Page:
Bitcoin's traditional answer to this question is "pseudonymity, not anonymity".
All data published on the blockchain is necessary for the world to validate that the transactions are valid, that no theft occurs, that money is not printed, … but no more. In particular, there are no identities on the chain and the reuse of addresses (otherwise visible) is discouraged.
Of course, this balance is very fragile and delicate. In fact, it is actually very difficult to publish enough to allow the world to validate, but at the same time, not reveal enough to disclose significant amounts of information.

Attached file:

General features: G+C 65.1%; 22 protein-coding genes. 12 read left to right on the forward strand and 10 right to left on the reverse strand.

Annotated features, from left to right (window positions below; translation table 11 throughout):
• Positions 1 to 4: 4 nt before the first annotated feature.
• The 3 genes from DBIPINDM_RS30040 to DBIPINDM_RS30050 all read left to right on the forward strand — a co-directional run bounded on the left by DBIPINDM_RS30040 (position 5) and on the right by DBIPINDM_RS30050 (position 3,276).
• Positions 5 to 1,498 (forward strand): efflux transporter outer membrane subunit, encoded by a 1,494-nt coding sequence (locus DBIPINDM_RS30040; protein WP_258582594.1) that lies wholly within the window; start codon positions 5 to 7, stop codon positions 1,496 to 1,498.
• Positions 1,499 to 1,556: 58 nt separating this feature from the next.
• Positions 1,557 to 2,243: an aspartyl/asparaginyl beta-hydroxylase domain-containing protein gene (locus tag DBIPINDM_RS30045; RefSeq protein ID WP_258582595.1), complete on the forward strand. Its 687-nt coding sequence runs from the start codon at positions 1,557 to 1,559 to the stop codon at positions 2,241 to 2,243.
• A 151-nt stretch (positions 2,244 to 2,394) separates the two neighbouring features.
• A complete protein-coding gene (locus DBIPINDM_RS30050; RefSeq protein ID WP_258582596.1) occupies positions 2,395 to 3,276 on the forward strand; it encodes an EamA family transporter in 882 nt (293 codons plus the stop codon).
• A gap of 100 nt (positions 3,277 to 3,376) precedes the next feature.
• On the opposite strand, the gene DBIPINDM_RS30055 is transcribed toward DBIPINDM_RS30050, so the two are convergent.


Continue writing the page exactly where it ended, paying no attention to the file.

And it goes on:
Systems like Monero and Zcash go even further. They "encrypt" some parts of the transaction data, but include complex mathematical proof that the encrypted data is still valid. This allows them to hide amounts and links between transactions. However, these techniques come with their own trade-offs in performance, bandwidth, and scalability in general.